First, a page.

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"A book on the American Revolution that looks at the critical "long year" of 1774, and the revolutionary change that took place from December 1773 to mid-April 1775, from the Boston Tea Party and the first Continental Congress to the Battle of Lexington and Concord."--
Between 1836 and 1846, Peter Force published four volumes entitled Tracts and Other Papers, Relating Principally to the Origin, Settlement, and Progress of the Colonies in North America, a compilation of reprints of rare pamphlets pertaining to colonial history. This particular volume, the third in the series, focuses on Virginia. Documents from 1610 to 1688 range over an eclectic mix of topics, including lists of official proclamations and laws, names of ships and men sent to colonize Virginia, descriptions of local birds and wildlife, and tips on how to increase the number of mulberry trees and breed silkworms.
How did the constitutional framers envision the role of religion in American public life? Did they think that the government had the right to advance or support religion and religious activities? Or did they believe that the two realms should remain forever separate? Throughout American history, scholars, Supreme Court justices, and members of the American public have debated these questions. The debate continues to have significance in the present day, especially in regard to public schools, government aid to sectarian education, and the use of public property for religious symbols. In this book, Derek Hamilton Davis offers the first comprehensive examination of the role of religion in the proceedings, theories, ideas, and goals of the Continental Congress. Those who argue that the United States was founded as a "Christian Nation" have made much of the religiosity of the founders, particularly as it was manifested in the ritual invocations of a clearly Christian God as well as in the adoption of practices such as government-sanctioned days of fasting and thanksgiving, prayers and preaching before legislative bodies, and the appointments of chaplains to the Army. Davis looks at the fifteen-year experience of the Continental Congress (1774-1789) and arrives at a contrary conclusion: namely, that the revolutionaries did not seek to entrench religion in the federal state. Congress's religious activities, he shows, expressed a genuine but often unreflective popular piety. Indeed, the whole point of the revolution was to distinguish society, the people in its sovereign majesty, from its government. A religious people would jealously guard its own sovereignty and the sovereignty of God by preventing republican rulers from pretending to any authority over religion. The idea that a modern nation could be premised on expressly theological foundations, Davis argues, was utterly antithetical to the thinking of most revolutionaries.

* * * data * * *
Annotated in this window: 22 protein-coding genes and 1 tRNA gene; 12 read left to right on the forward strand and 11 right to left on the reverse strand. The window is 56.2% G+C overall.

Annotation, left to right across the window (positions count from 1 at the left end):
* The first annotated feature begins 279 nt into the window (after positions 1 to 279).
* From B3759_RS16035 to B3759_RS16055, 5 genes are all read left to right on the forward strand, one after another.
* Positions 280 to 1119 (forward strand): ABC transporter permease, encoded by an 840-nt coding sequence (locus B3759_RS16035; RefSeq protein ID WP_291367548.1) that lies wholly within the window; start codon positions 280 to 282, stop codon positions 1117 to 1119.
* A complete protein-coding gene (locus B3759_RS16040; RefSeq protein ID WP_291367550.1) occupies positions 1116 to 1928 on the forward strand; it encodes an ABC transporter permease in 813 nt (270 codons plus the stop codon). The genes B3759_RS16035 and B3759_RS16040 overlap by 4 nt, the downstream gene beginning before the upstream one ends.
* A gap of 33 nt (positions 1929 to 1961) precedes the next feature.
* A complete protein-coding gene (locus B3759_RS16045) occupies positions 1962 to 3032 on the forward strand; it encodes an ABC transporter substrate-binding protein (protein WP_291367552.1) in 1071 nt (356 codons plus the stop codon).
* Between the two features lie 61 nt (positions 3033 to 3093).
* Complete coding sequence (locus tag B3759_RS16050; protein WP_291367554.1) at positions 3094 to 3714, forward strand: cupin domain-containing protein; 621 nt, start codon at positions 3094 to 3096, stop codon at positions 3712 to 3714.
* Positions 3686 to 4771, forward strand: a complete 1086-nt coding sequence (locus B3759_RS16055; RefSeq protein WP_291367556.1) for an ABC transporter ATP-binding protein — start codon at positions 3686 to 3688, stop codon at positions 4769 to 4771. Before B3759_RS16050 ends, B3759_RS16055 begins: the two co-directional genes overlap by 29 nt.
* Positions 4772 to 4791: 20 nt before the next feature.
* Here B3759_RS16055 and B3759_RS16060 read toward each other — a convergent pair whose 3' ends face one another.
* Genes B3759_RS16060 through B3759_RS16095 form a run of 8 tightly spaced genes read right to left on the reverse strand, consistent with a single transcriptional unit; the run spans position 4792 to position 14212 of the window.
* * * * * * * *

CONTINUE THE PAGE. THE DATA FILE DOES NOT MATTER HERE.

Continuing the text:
This index provides valuable information on the vast majority of reviews of poetry, fiction, and drama during the first 25 years of modern, formalized book reviewing in England. Forster introduces readers to the wealth of material in the two major review journals (Monthly Review and Critical Review), the two major magazines (Gentleman’s and London), and 11 other periodicals. She includes in her 3,023 entries information on format, price, and bookseller’s name taken from the books themselves. In her Introduction, Forster surveys some material concerning the reviewers’ public attitude to their self-appointed task to provide a background against which the reviewers’ literary judgments can be examined.
The Second Edition of this renowned treasure trove of information about the most important laws and treaties enacted by the U.S. Congress now deepens its historical coverage and examines an entire decade of new legislation. Landmark Legislation 1774-2012 includes additional acts and treaties chosen for their historical significance or their precedential importance for later areas of major federal legislative activity in the over 200 years since the convocation of the Continental Congress. Brand new chapters expand coverage to include the last five numbered Congresses (10 years of activity from 2003-2012), which has seen landmark legislation in the areas of health insurance and health care reform; financial regulatory reform; fiscal stimulus and the Temporary Asset Relief Program; federal support for stem cell research; reform of federal financial support for public schools and higher education; and much more. Features & Benefits: Each chapter covers one of the numbered Congresses with a historical essay, followed by the major acts of that Congress arranged in chronological order of passage – with each act summarized. A Finder’s Guide summarizes all of the acts and treaties into approximately 40 separate topical policy areas. The work’s extensive bibliography has been expanded and updated. This one-volume resource is a must-have for any public or academic library, especially those with strong American history or political science collections.
This original and ground-breaking work is the first attempt to treat the period 1774-1866 as a distinct stage in the evolution of modern Romania and is a fascinating analysis of the building of a European nation-state.